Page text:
China Voice Consents to Judgment Admitting its Participation in Ponzi Scheme Orchestrated by Executives
The Securities and Exchange Commission ("SEC") announced that it had obtained final judgments against a publicly-traded company and its former CFO/President to settle charges that the company committed numerous violations of federal securities law and later received funds derived from a Ponzi scheme operated by several executives. China Voice Holding Corp. ("China Voice"), along with former president David Ronald Allen and several related entities, settled the charges originally brought by the SEC back in April. Allen consented to a permanent injunction enjoining him from future violations of federal securities laws, along with the disgorgement of $225,468 in ill-gotten gains and a civil penalty of $212,821. Additionally, Allen's wife consented to disgorge nearly $150,000 in ill-gotten gains. Under the consent judgment, China Voice must also hire an independent consultant to evaluate the company's internal controls.
Based in Boca Raton, Florida, China Voice trades in over-the-counter stock markets and claims to have a portfolio of telecommunications products and services in both the U.S. and China. Through its subsidiaries, the company claimed to provide VOIP telephone services, office automation, wireless broadband, and prepaid calling card services. Since 2006, numerous press releases touted purported new business and made numerous other false and misleading statements to maintain the outside appearance that the company was prosperous. These efforts included the company's source of capital, business opportunities, and the omission of negative business information. However, when the company began disclosing audited financial statements in 2008, the company maintained these claims even though it was forced to state that a majority of its operations came from domestic sales of calling cards. Additionally, the company paid more than one million dollars for stock promotion campaigns that included blast faxes and the strategic placement of company profiles on stock trading websites. While the company was touted as a successful company, in reality it was bleeding cash and suffered a net loss of $15 million during the fiscal year ended June 30, 2010.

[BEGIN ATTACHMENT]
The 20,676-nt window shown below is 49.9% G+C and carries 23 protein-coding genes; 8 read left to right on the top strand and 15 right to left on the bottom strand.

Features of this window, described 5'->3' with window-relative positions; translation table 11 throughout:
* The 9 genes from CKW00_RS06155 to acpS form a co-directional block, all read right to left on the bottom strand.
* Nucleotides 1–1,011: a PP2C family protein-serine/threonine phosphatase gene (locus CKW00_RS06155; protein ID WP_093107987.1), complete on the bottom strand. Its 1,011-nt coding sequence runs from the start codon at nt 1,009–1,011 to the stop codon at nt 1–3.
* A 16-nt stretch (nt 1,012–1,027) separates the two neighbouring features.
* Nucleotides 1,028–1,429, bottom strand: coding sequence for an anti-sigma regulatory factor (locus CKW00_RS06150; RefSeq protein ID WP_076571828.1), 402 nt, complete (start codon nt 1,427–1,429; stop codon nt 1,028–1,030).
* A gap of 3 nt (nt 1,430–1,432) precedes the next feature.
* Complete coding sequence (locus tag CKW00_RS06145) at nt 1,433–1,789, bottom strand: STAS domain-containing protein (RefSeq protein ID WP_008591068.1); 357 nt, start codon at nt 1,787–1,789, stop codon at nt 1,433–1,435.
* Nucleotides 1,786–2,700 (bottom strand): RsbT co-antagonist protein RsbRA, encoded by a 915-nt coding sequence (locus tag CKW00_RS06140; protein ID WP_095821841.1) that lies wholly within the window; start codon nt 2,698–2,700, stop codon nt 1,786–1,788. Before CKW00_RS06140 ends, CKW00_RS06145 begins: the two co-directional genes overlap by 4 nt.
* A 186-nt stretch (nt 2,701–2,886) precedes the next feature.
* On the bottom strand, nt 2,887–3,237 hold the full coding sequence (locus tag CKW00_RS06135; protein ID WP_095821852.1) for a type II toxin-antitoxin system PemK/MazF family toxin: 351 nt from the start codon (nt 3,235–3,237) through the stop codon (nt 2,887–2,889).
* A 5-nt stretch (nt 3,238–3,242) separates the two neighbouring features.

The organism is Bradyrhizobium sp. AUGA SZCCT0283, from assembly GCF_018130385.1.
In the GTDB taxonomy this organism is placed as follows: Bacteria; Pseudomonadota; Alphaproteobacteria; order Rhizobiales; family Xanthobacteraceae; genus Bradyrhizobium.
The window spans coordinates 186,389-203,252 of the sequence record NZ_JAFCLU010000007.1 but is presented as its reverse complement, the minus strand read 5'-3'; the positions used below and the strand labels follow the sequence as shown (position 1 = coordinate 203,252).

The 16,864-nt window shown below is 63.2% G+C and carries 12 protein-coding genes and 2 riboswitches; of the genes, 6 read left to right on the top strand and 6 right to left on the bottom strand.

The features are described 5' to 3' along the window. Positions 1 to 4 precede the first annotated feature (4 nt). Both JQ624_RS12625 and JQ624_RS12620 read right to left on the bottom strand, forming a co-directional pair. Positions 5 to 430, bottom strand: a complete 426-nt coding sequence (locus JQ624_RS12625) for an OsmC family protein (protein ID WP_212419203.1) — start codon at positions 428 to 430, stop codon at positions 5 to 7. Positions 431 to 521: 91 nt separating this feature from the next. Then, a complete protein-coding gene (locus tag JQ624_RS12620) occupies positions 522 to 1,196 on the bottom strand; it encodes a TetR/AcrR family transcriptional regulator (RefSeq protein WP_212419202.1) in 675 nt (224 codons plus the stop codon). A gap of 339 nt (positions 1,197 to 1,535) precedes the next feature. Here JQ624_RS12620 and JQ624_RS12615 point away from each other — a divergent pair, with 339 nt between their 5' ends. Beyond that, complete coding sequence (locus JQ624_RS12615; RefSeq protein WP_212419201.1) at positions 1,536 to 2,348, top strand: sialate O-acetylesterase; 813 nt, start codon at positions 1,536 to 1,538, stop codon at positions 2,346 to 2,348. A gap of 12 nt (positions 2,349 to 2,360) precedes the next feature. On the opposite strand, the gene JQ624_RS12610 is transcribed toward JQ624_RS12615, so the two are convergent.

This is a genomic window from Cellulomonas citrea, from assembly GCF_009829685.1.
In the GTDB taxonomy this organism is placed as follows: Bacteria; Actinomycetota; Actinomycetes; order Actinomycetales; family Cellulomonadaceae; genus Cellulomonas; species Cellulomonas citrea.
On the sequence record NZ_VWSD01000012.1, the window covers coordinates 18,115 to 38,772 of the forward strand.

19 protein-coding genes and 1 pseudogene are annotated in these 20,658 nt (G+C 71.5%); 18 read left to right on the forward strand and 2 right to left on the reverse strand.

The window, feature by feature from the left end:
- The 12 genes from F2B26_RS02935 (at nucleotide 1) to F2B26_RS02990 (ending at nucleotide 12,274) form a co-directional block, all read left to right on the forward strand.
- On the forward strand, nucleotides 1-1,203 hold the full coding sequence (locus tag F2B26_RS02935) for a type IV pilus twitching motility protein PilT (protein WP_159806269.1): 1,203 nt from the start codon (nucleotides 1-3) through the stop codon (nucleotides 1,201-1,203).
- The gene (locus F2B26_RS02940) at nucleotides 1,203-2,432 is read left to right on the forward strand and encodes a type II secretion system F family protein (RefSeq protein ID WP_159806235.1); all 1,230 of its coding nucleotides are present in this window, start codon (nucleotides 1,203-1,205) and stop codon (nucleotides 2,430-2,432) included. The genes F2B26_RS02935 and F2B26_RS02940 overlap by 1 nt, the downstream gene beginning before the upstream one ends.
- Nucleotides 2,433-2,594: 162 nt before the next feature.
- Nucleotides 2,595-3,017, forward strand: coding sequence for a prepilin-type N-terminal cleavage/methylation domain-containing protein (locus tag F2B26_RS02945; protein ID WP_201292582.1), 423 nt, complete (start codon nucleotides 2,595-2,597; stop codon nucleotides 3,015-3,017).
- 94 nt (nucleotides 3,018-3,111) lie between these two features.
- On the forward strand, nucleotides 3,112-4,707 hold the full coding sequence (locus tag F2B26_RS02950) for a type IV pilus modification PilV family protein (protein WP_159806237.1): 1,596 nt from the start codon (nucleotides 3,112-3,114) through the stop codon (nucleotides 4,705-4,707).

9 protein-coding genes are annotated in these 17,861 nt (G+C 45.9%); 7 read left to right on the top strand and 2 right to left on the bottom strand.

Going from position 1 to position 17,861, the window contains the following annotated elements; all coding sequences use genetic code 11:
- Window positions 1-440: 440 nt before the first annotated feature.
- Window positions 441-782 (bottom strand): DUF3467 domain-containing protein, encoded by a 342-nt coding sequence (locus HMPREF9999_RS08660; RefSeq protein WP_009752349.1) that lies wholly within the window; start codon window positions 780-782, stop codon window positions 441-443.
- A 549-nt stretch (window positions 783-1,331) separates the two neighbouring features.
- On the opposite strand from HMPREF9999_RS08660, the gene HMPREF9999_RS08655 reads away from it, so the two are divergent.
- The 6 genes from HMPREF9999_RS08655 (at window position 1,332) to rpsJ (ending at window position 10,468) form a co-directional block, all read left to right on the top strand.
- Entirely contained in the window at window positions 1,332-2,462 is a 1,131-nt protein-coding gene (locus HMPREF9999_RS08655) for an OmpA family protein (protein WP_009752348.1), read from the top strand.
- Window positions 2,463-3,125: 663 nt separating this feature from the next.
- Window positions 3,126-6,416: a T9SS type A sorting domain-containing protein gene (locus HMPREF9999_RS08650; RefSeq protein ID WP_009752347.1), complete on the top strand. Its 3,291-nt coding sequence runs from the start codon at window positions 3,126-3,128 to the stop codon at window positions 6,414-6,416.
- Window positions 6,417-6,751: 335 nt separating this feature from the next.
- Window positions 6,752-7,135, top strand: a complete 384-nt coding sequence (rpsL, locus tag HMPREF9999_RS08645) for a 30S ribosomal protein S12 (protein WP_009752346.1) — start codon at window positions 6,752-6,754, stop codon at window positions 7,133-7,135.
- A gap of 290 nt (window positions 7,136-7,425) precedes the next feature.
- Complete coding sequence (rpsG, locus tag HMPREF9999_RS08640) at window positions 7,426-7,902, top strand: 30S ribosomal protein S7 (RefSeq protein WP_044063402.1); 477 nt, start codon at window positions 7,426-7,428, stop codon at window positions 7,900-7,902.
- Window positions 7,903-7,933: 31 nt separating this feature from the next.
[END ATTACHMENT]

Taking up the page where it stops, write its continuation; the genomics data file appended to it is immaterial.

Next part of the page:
The SEC initiated an investigation of China Voice on October 29, 2008. Two weeks after this disclosure, Allen and several other China Voice executives began soliciting investments in sixteen different entities that Allen controlled directly or indirectly. None of these entities or offerings were registered with the SEC. Investors were solicited by Integrity Driven Network ("IDN"), an Allen-controlled entity, through meetings or internet advertisements guaranteeing an annual rate of return of at least 25% paid in installments throughout the year. Investors were told that nearly all of their investment would be used to make asset-backed loans that carried minimal risk. In total, $8.6 million was raised from investors. However, rather than being used to make asset-based loans, investor funds were used to pay returns to earlier investors in prior limited partnerships. The remainder of funds were either misappropriated by Allen or other principals or used to make high-interest loans to China Voice, some which carried interest rates of up to 30% annually.
A copy of the SEC Complaint is here.